The ATO has recently outlined its expectations for businesses post-COVID. Overall, it warns companies against using loopholes to obtain benefits from the various government stimulus packages and urged them to follow not only the letter of the law, but also the spirit of the law. Specifically, it reminds taxpayers that measures such as the expanded instant asset write-off and the loss carry-back scheme should not be used in artificial arrangements for businesses to obtain an advantage.
In a recent speech, ATO Second Commissioner of Client Engagement Jeremy Hirschhorn outlined the expectations for businesses, noting that while companies are largely compliant – with 92.5% voluntary compliance at lodgment and 96.3% after compliance activity – the ATO is seeking to increase the percentages to 96% and 98% respectively.
According to the ATO, businesses accessing government stimulus packages should follow not only the letter of the tax law, but also the spirit of the law. It notes, for example, that although there was nothing explicit in the stimulus measure rules that prevented companies from paying executive bonuses or paying shareholders while accessing these benefits, companies are urged to "consider the optics" of such a move. In addition, the other measures encouraging businesses to invest, including the immediate deduction for assets and carry-back losses, should only be used by businesses for the purposes which they were introduced.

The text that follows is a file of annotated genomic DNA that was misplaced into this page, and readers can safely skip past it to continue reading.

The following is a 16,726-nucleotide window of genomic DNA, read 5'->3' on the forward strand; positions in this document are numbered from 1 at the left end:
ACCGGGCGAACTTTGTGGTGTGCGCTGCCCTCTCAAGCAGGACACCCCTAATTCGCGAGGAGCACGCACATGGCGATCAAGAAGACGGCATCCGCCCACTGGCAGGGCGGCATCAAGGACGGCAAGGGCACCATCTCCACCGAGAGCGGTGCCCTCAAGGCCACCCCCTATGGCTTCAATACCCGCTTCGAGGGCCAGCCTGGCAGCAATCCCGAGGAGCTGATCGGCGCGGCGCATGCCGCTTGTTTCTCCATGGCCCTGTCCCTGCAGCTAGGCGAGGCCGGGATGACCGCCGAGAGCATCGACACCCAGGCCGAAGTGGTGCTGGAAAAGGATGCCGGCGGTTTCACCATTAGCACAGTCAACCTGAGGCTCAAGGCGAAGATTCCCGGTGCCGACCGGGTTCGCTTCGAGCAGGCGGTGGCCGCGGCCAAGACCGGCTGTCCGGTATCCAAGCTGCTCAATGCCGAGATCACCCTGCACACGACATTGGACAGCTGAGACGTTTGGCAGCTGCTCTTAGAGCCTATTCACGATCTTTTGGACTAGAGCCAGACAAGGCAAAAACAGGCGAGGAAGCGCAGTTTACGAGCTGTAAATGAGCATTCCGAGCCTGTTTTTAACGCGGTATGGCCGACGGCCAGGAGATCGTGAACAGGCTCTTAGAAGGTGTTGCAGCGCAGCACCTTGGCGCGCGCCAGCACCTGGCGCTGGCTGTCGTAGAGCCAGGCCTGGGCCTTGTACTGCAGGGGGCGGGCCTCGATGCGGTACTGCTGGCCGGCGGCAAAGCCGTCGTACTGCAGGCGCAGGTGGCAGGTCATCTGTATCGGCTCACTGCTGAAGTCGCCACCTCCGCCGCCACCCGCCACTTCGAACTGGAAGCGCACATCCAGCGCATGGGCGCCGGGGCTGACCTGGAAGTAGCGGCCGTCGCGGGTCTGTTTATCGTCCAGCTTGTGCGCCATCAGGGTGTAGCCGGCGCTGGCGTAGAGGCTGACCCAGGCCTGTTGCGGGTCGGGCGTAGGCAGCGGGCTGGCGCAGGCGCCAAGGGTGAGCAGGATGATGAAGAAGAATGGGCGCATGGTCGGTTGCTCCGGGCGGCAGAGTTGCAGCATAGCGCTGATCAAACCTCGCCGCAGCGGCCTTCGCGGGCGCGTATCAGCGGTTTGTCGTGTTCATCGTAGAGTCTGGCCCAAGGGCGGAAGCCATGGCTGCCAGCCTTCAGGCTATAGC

Businesses are discouraged from entering into artificial mechanisms to take advantage of the measures – for example, structured transactions where the plant and equipment are not actually used in the business, intellectual property migration with no change in real activity, asset swaps with related parties, and so on. Similarly, loss carry-back should not be used to artificially shift profits (and losses) around company groups.
Further, the ATO encourages companies with complicated tax situations that find themselves under audit to "open communication, engagement and transparency [which] creates space for the parties to work better together to resolve differences and even in circumstances where resolution is not achieved, refine and narrow the issue in dispute".
Corporate taxpayers can use information published by the ATO to compare their performance against those of their peers in relation to income tax. The ATO also urges those taxpayers to use its GST analytics tool, which allows businesses to reconcile financial statements to business activity statements (BASs) – thus identifying and testing appropriateness of variations or differences – and to follow its GST best practice governance guide.
For businesses unsure of the certainty of their material tax positions, the ATO encourages obtaining assurance commensurate with importance. For example, if the tax position the business has taken is a key piece of the corporate infrastructure, then a private binding ruling should be sought. Mr Hirschhorn noted that it is "an unambiguously bad idea to rely on non-detection by the ATO".
Businesses have been entrusted with leading economic recovery with access to a range of government stimulus measures, and with this trust comes increased expectations around corporate behaviour – including tax. Ultimately, Mr Hirschhorn said, a tax system is about underpinning a country's social contract by collecting the revenue that funds its program and services.